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Farming sector faces more Brexit uncertainty under new British Government

SDLP MLA for Mid Ulster, Patsy McGlone, has warned that the Northern Irish farming sector will face more uncertainty than ever under any new British Government. 

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SDLP MLA for Mid Ulster, Patsy McGlone, has warned that the Northern Irish farming sector will face more uncertainty than ever under any new British Government. 

SDLP MLA for Mid Ulster, Patsy McGlone, has warned that the Northern Irish farming sector will face more uncertainty than ever under any new British Government.  

The SDLP Spokesperson on Agriculture was commenting on the end of the previous UK Government commitment to match the current total level of cash funding for the sector during a transition period.
Mr McGlone said: “For the farming sector leaving the EU means leaving the EU funding mechanisms behind as well.
“The total allocation of EU funds to Northern Ireland’s farming sector during the period 2014–20 was €2,526 million, with €2,299 million of that total in Direct Payments to farmers.
“For a number of reasons - farms located in Less Favoured Areas (LFAs) and a much higher proportion of cattle and sheep farms - farmers in Northern Ireland receive, on average, higher levels of direct support than farmers in other areas of the UK.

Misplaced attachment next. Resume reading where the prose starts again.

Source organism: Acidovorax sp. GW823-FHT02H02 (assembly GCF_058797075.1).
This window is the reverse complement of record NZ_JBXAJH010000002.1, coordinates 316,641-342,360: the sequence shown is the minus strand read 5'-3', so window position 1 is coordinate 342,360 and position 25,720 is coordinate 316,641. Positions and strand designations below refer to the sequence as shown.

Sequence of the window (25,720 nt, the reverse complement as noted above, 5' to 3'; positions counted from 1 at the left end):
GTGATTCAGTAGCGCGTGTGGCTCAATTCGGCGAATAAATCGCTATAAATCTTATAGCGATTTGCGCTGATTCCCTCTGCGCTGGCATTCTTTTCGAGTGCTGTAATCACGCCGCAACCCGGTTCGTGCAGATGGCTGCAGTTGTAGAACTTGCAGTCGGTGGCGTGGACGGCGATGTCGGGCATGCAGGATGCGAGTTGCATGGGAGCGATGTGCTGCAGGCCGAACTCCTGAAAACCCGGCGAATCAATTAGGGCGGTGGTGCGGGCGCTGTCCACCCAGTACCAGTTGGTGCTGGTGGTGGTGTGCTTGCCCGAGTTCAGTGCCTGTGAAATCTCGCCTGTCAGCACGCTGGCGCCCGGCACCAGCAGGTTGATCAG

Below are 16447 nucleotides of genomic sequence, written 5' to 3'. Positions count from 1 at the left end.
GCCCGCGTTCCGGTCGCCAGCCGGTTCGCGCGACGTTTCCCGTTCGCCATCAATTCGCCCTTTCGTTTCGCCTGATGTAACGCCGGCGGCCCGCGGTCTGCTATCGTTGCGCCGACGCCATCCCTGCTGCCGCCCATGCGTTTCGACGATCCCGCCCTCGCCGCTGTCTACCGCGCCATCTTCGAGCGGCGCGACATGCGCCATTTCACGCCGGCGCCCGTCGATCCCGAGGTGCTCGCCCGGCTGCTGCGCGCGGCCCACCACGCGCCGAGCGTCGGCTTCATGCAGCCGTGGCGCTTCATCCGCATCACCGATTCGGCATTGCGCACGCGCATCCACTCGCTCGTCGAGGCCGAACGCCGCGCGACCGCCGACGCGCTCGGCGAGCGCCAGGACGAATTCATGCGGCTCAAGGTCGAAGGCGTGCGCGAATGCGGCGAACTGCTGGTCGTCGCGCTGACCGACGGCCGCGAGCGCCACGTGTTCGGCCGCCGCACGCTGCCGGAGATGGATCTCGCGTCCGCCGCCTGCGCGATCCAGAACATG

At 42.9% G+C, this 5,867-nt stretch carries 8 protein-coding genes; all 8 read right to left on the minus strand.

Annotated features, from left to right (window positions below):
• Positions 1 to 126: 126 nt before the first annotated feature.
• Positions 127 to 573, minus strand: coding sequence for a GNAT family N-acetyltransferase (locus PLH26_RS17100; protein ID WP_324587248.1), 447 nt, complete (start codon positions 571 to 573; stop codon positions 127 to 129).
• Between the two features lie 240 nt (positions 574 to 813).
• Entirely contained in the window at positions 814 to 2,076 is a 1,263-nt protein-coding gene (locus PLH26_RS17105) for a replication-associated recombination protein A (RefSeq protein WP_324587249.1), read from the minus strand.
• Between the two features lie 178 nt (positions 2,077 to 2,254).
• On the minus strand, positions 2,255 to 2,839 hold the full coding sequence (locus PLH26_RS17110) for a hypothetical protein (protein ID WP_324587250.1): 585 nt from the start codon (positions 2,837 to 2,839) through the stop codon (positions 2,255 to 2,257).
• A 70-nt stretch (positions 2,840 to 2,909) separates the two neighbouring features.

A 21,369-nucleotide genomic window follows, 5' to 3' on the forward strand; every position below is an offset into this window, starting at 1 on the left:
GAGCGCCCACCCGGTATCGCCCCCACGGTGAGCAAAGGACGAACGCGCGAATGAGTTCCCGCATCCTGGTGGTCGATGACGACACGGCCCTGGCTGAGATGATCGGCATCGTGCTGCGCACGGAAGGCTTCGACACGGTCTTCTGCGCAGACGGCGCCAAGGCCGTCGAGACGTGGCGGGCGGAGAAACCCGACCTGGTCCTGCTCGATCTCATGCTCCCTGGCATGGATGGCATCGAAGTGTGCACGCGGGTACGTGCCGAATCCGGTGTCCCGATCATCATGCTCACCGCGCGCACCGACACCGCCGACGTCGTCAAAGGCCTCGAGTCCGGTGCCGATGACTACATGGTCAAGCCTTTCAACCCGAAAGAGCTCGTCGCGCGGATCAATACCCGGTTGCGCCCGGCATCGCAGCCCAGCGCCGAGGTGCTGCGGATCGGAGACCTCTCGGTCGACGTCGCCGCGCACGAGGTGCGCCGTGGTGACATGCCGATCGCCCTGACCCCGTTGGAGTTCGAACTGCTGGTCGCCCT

“The previous UK Government’s promise to match the total level of cash funding for the farming sector here during a transition period to new support mechanisms ended with the end of that government.  There is no guarantee that a new government will renew that commitment.
“The UK Agricultural Bill, intending to replace the EU funding mechanisms, failed to make it through parliament before the General Election was called and will have to be reintroduced by any new administration.
“In addition, the Agricultural Bill was designed with English farming practices and conditions in mind.  The funding provided through the Block Grant will be for the implementation of the rules and regulations it sets out. Any deviation from those regulations would be for a NI Assembly to decide.  In the absence of a functioning Executive those decisions would be taken by an unaccountable Civil Service.  Any additional costs introduced by those decisions will have to be met from the existing Block Grant.
“Continuing to maintain current levels of support for the farming sector here after Brexit, with or without a Withdrawal Agreement between the UK and the EU, will therefore result in increasing pressures on the finances of any devolved administration.
“That will mean Northern Irish famers competing for resources with health, education and infrastructure in order to match the EU support available to farmers elsewhere on this island.
“The only way to avoid this future uncertainty is to stop Brexit now.  And the only way to stop Brexit is to return MPs to Westminster who will vote against Brexit.”

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